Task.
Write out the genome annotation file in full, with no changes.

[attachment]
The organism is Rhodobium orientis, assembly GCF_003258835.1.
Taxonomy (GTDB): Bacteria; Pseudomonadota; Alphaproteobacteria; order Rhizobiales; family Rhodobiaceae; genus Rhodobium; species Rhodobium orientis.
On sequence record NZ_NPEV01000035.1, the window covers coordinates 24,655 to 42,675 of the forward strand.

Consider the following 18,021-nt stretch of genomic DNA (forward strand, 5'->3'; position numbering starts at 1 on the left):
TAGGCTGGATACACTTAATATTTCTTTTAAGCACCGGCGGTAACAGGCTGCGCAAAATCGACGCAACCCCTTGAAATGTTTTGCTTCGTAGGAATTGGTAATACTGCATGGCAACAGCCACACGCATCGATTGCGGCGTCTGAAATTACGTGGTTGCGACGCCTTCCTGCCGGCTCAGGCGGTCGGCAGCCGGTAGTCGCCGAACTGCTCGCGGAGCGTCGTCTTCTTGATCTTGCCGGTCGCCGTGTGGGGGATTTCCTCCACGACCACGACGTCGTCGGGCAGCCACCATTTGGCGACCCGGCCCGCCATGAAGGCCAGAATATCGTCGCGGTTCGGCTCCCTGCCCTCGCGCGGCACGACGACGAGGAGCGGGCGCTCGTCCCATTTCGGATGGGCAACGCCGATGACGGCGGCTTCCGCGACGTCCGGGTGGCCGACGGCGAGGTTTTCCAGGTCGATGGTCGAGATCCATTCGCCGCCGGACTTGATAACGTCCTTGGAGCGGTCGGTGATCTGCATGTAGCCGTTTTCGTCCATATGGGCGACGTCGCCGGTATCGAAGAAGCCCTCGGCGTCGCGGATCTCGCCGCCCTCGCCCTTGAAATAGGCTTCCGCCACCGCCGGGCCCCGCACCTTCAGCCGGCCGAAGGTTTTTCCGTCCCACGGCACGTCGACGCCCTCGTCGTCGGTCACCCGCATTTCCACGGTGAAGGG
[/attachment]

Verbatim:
The organism is Rhodobium orientis, assembly GCF_003258835.1.
Taxonomy (GTDB): Bacteria; Pseudomonadota; Alphaproteobacteria; order Rhizobiales; family Rhodobiaceae; genus Rhodobium; species Rhodobium orientis.
On sequence record NZ_NPEV01000035.1, the window covers coordinates 24,655 to 42,675 of the forward strand.

Consider the following 18,021-nt stretch of genomic DNA (forward strand, 5'->3'; position numbering starts at 1 on the left):
TAGGCTGGATACACTTAATATTTCTTTTAAGCACCGGCGGTAACAGGCTGCGCAAAATCGACGCAACCCCTTGAAATGTTTTGCTTCGTAGGAATTGGTAATACTGCATGGCAACAGCCACACGCATCGATTGCGGCGTCTGAAATTACGTGGTTGCGACGCCTTCCTGCCGGCTCAGGCGGTCGGCAGCCGGTAGTCGCCGAACTGCTCGCGGAGCGTCGTCTTCTTGATCTTGCCGGTCGCCGTGTGGGGGATTTCCTCCACGACCACGACGTCGTCGGGCAGCCACCATTTGGCGACCCGGCCCGCCATGAAGGCCAGAATATCGTCGCGGTTCGGCTCCCTGCCCTCGCGCGGCACGACGACGAGGAGCGGGCGCTCGTCCCATTTCGGATGGGCAACGCCGATGACGGCGGCTTCCGCGACGTCCGGGTGGCCGACGGCGAGGTTTTCCAGGTCGATGGTCGAGATCCATTCGCCGCCGGACTTGATAACGTCCTTGGAGCGGTCGGTGATCTGCATGTAGCCGTTTTCGTCCATATGGGCGACGTCGCCGGTATCGAAGAAGCCCTCGGCGTCGCGGATCTCGCCGCCCTCGCCCTTGAAATAGGCTTCCGCCACCGCCGGGCCCCGCACCTTCAGCCGGCCGAAGGTTTTTCCGTCCCACGGCACGTCGACGCCCTCGTCGTCGGTCACCCGCATTTCCACGGTGAAGGG